Coping With Anxiety?

Coping with anxiety can be a challenge and often requires making lifestyle changes. There aren’t any diet changes that can cure anxiety, but watching what you eat may help. Try these steps:

Eat a breakfast that includes some protein. This will help energize you throughout the day.

Eat complex carbohydrates. Carbohydrates are thought to increase the amount of serotonin in your brain, which has a calming effect. Eat foods rich in complex carbohydrates, such as whole grains. Steer clear of foods that contain simple carbohydrates, such as sugary foods and drinks.

Drink plenty of water. Even mild dehydration can affect your mood.

Limit or avoid alcohol. The immediate effect of alcohol may be calming. But as alcohol is processed by your body, it can make you edgy. Alcohol can also interfere with sleep.

Limit or avoid caffeine. Avoid caffeinated beverages. They can make you feel jittery and nervous and can interfere with sleep.

Pay attention to food sensitivities. In some people, certain foods or food additives can cause unpleasant physical reactions. In certain people, these physical reactions may lead to shifts in mood, including irritability or anxiety.

Try to eat healthy, balanced meals. This is important for overall physical and mental health. Eat lots of fresh fruit and vegetables, and don’t overeat. It may also help to eat fish high in omega-3 fatty acids, such as salmon, on a regular basis.

Changes to your diet may make some difference to your general mood or sense of well-being but are not a substitute for treatment. If your anxiety is severe or interferes with your day-to-day activities or enjoyment of life, you may need medication, counseling (psychotherapy) or other treatment.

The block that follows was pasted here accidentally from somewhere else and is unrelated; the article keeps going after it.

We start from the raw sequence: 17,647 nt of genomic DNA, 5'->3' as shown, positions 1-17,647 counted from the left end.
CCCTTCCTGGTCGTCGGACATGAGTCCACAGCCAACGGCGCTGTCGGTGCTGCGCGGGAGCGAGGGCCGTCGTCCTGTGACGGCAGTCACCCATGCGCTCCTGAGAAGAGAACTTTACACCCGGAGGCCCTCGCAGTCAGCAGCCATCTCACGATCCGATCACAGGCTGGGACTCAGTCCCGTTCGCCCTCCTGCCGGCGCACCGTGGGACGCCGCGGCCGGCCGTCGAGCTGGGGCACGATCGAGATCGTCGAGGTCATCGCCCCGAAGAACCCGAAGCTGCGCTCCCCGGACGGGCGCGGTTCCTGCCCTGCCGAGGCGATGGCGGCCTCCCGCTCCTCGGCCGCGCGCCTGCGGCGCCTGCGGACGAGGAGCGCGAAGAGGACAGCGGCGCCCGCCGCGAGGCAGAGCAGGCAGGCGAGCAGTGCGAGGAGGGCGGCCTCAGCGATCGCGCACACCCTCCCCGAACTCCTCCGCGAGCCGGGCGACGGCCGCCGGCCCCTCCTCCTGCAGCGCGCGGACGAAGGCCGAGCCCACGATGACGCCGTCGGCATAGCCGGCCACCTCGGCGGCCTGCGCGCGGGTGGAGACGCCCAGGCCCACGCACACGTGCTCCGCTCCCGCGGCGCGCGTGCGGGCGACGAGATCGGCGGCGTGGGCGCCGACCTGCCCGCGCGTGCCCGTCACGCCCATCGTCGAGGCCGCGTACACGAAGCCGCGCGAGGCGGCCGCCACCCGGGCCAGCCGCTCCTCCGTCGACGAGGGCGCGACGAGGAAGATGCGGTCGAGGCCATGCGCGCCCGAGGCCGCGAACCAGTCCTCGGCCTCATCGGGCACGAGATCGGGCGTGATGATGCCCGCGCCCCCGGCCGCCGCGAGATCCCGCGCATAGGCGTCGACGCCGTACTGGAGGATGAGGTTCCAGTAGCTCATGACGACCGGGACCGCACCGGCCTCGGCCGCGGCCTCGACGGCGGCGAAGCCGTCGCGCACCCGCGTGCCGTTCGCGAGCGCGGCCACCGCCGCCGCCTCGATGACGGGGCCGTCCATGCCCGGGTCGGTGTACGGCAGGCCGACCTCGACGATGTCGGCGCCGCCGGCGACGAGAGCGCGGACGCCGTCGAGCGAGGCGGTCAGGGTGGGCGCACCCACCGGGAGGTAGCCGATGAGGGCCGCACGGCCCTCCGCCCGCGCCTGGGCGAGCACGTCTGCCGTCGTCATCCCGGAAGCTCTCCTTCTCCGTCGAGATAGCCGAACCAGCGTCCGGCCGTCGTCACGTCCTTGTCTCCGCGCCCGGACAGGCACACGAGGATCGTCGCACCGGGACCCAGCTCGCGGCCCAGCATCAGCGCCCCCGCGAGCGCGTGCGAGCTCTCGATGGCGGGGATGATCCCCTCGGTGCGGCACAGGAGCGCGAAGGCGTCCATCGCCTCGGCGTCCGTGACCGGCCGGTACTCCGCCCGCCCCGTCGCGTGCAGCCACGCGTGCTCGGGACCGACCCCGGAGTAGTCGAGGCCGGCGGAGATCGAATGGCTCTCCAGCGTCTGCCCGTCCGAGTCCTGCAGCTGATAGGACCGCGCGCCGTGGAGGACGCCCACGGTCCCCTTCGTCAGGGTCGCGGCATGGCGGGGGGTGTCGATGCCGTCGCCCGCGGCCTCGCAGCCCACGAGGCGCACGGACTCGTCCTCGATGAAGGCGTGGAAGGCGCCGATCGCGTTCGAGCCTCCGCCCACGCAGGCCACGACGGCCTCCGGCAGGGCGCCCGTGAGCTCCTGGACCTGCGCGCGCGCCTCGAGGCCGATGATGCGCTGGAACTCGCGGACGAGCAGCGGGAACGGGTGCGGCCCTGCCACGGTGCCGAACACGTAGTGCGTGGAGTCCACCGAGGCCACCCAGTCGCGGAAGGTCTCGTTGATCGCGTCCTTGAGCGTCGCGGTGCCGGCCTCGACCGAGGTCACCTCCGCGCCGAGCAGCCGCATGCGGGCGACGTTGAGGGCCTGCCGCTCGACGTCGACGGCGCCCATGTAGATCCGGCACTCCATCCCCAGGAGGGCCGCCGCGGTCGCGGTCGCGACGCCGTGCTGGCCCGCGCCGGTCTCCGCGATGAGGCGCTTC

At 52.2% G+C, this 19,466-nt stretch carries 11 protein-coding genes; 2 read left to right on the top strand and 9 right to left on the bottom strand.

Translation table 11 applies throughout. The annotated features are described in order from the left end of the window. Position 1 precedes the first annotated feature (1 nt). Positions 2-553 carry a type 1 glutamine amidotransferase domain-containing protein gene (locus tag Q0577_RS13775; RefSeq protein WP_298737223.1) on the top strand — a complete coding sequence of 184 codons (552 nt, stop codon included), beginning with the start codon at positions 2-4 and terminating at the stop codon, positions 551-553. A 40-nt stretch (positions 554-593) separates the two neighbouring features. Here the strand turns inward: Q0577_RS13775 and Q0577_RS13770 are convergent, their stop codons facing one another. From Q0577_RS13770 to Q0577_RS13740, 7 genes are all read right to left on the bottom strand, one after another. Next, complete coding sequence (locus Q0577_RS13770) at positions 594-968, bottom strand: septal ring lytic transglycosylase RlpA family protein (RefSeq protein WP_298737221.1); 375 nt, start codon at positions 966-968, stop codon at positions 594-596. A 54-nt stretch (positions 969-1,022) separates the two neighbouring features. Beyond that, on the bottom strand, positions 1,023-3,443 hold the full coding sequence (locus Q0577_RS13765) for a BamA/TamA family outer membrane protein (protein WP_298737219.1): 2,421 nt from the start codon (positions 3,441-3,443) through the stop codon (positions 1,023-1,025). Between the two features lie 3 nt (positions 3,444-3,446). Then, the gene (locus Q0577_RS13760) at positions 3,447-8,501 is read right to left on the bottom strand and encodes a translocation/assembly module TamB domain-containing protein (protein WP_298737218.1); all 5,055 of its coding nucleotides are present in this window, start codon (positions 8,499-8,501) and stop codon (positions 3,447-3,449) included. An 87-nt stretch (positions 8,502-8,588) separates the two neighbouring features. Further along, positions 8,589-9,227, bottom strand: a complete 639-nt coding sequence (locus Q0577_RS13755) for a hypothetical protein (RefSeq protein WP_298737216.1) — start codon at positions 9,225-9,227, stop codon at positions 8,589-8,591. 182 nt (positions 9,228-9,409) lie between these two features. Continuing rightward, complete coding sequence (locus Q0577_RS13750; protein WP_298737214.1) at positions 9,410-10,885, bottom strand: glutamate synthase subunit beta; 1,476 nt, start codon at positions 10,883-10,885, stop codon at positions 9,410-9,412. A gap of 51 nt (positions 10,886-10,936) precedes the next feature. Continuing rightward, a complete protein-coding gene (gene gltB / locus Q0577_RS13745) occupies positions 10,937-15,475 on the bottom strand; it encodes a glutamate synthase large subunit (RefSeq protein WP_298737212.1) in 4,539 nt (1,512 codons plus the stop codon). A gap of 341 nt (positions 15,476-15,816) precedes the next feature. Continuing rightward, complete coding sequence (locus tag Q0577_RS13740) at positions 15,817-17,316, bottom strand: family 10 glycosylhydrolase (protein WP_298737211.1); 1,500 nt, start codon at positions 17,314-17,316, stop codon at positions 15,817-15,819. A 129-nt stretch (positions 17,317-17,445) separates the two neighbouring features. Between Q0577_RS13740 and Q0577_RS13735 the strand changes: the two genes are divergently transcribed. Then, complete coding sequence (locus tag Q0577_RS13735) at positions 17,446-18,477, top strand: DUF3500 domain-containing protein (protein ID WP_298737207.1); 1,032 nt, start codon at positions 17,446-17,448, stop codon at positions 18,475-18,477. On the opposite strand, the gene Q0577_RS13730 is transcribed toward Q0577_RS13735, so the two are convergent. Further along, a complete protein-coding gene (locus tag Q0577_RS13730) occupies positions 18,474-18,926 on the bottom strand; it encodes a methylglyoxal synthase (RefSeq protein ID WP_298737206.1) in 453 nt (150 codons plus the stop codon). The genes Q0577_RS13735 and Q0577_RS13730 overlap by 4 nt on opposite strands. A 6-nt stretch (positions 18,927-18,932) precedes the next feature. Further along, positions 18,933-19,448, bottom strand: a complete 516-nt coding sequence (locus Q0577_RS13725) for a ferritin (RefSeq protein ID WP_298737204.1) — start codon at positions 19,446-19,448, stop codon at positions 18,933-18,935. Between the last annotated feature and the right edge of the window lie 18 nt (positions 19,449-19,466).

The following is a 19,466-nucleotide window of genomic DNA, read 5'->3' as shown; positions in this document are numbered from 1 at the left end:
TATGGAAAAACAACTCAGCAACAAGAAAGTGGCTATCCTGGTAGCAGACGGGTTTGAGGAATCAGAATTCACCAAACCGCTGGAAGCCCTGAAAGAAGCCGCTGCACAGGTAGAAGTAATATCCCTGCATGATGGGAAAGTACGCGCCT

Herbal treatment for anxiety

Several herbal remedies have been studied as a treatment for anxiety, including kava, passionflower, valerian and theanine.

Kava appears to reduce anxiety, but more studies are needed to make sure that it’s safe.

Several countries have banned the sale of kava based on reports of liver damage. The Food and Drug Administration issued warnings about kava in 2002, but hasn’t banned the sale of kava in the United States. In people without underlying liver problems, kava seems to be safe for up to six months, when taken at the recommended dosages. However, more studies are needed to be certain of kava’s possible potential side effects.

Passionflower, valerian and theanine also may reduce anxiety, but they probably don’t work as well as kava. These herbs appear to be safe, with few reported side effects. As with kava, more research is needed to understand the risks and benefits of these herbal supplements.

If you’re considering taking any herbal supplement as a treatment for anxiety, talk to your doctor first. If you have liver problems or you take other medications, it’s especially important that you talk to your doctor before you try kava.

Make an appointment to see your doctor if your anxiety is interfering with daily activities. More serious forms of anxiety generally need medical treatment or psychological counseling (psychotherapy) for symptoms to improve.



Similar Posts